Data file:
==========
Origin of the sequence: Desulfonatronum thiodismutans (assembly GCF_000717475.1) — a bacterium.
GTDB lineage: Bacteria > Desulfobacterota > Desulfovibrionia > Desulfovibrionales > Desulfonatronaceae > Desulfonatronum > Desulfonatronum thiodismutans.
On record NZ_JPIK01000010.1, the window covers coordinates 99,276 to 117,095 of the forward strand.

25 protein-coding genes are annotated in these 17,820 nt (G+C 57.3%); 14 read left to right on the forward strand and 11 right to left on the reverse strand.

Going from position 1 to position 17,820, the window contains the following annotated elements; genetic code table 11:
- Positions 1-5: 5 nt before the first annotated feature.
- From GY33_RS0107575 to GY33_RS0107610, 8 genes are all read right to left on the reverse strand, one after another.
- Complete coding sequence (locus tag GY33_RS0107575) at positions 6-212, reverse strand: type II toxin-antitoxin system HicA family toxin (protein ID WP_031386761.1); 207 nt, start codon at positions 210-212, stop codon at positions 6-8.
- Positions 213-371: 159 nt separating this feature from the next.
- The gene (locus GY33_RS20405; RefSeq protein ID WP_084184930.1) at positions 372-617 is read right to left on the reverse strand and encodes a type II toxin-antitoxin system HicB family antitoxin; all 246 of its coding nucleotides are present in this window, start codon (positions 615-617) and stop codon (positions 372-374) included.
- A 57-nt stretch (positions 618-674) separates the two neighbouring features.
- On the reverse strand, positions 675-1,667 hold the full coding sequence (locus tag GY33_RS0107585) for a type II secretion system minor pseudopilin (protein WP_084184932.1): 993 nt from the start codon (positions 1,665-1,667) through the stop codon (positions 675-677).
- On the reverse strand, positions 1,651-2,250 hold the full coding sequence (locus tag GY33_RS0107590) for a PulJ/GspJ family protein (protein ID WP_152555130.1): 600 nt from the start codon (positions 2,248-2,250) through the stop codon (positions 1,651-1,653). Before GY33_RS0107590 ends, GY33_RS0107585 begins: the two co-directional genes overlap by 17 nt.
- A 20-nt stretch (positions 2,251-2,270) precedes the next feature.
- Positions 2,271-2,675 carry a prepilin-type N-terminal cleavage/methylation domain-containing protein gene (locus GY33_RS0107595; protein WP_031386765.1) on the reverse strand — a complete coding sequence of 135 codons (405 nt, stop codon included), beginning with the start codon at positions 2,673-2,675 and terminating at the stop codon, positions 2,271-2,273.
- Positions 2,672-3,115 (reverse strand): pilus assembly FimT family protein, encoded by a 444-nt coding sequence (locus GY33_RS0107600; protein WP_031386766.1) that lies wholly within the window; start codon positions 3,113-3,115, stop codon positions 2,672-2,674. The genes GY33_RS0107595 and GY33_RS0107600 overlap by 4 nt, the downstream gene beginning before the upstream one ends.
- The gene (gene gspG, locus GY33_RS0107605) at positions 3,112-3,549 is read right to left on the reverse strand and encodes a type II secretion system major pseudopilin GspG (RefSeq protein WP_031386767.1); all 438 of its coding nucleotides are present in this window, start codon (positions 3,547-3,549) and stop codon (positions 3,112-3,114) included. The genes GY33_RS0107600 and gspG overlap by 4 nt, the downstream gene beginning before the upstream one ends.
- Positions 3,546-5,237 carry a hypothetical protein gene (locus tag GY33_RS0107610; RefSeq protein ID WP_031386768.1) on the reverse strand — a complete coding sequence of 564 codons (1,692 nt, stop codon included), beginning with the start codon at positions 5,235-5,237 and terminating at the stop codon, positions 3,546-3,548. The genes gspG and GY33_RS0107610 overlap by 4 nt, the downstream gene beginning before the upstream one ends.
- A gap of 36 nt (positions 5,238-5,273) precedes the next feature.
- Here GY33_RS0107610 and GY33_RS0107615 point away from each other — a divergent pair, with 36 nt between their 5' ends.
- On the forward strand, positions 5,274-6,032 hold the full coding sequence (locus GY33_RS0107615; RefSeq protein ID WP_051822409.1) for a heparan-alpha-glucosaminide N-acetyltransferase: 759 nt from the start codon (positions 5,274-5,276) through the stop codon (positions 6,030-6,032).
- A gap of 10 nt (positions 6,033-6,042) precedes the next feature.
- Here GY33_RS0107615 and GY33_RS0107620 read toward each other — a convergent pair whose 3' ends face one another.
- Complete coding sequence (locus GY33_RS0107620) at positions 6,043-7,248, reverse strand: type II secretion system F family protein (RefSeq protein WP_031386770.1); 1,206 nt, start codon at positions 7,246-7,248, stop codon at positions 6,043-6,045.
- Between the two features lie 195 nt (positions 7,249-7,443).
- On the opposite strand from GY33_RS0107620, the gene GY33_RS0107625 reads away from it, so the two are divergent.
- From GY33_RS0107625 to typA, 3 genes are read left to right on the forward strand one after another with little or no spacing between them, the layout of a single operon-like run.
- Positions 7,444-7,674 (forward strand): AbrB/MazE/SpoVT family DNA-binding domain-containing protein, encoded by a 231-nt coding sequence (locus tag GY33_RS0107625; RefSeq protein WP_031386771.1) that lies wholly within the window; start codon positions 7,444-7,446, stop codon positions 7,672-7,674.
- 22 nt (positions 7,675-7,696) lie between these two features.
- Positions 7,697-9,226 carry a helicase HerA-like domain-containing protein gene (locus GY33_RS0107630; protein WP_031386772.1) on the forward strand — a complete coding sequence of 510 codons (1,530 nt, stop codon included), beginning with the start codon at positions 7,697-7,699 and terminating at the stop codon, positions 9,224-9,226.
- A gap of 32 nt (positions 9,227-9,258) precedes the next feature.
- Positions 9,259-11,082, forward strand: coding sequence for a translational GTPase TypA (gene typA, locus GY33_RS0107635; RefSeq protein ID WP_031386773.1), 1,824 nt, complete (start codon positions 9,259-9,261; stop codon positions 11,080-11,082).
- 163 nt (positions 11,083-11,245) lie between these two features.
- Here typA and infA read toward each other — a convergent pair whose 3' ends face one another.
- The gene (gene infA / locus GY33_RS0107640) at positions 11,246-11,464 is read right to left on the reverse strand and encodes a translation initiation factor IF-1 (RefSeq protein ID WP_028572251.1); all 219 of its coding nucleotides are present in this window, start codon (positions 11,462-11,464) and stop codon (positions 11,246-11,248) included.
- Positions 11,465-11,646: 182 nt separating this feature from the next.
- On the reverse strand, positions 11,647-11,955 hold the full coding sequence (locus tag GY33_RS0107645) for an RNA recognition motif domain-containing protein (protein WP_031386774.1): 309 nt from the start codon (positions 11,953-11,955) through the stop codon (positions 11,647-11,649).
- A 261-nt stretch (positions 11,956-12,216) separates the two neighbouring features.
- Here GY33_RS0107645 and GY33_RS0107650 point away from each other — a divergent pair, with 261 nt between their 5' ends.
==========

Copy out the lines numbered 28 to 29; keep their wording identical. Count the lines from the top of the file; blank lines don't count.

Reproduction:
- Positions 7,444-7,674 (forward strand): AbrB/MazE/SpoVT family DNA-binding domain-containing protein, encoded by a 231-nt coding sequence (locus tag GY33_RS0107625; RefSeq protein WP_031386771.1) that lies wholly within the window; start codon positions 7,444-7,446, stop codon positions 7,672-7,674.
- 22 nt (positions 7,675-7,696) lie between these two features.